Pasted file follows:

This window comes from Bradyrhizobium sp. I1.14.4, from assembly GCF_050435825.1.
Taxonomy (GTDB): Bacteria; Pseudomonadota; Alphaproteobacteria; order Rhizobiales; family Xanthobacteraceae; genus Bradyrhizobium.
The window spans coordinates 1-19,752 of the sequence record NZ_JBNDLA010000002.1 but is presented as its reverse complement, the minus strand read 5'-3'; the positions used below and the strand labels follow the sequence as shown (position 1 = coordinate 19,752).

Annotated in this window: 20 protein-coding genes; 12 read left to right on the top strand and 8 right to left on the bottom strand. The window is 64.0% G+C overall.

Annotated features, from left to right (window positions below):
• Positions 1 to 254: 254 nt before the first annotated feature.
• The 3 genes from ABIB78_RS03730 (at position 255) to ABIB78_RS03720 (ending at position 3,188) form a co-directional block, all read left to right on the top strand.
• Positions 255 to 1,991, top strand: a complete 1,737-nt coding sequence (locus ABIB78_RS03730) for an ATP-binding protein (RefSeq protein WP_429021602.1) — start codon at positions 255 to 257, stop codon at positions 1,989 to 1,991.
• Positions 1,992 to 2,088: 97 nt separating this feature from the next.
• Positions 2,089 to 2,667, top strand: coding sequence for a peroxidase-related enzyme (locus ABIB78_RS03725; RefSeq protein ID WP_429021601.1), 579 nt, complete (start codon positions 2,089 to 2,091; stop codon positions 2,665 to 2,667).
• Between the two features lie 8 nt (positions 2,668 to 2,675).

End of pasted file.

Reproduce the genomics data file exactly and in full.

This window comes from Bradyrhizobium sp. I1.14.4, from assembly GCF_050435825.1.
Taxonomy (GTDB): Bacteria; Pseudomonadota; Alphaproteobacteria; order Rhizobiales; family Xanthobacteraceae; genus Bradyrhizobium.
The window spans coordinates 1-19,752 of the sequence record NZ_JBNDLA010000002.1 but is presented as its reverse complement, the minus strand read 5'-3'; the positions used below and the strand labels follow the sequence as shown (position 1 = coordinate 19,752).

Annotated in this window: 20 protein-coding genes; 12 read left to right on the top strand and 8 right to left on the bottom strand. The window is 64.0% G+C overall.

Annotated features, from left to right (window positions below):
• Positions 1 to 254: 254 nt before the first annotated feature.
• The 3 genes from ABIB78_RS03730 (at position 255) to ABIB78_RS03720 (ending at position 3,188) form a co-directional block, all read left to right on the top strand.
• Positions 255 to 1,991, top strand: a complete 1,737-nt coding sequence (locus ABIB78_RS03730) for an ATP-binding protein (RefSeq protein WP_429021602.1) — start codon at positions 255 to 257, stop codon at positions 1,989 to 1,991.
• Positions 1,992 to 2,088: 97 nt separating this feature from the next.
• Positions 2,089 to 2,667, top strand: coding sequence for a peroxidase-related enzyme (locus ABIB78_RS03725; RefSeq protein ID WP_429021601.1), 579 nt, complete (start codon positions 2,089 to 2,091; stop codon positions 2,665 to 2,667).
• Between the two features lie 8 nt (positions 2,668 to 2,675).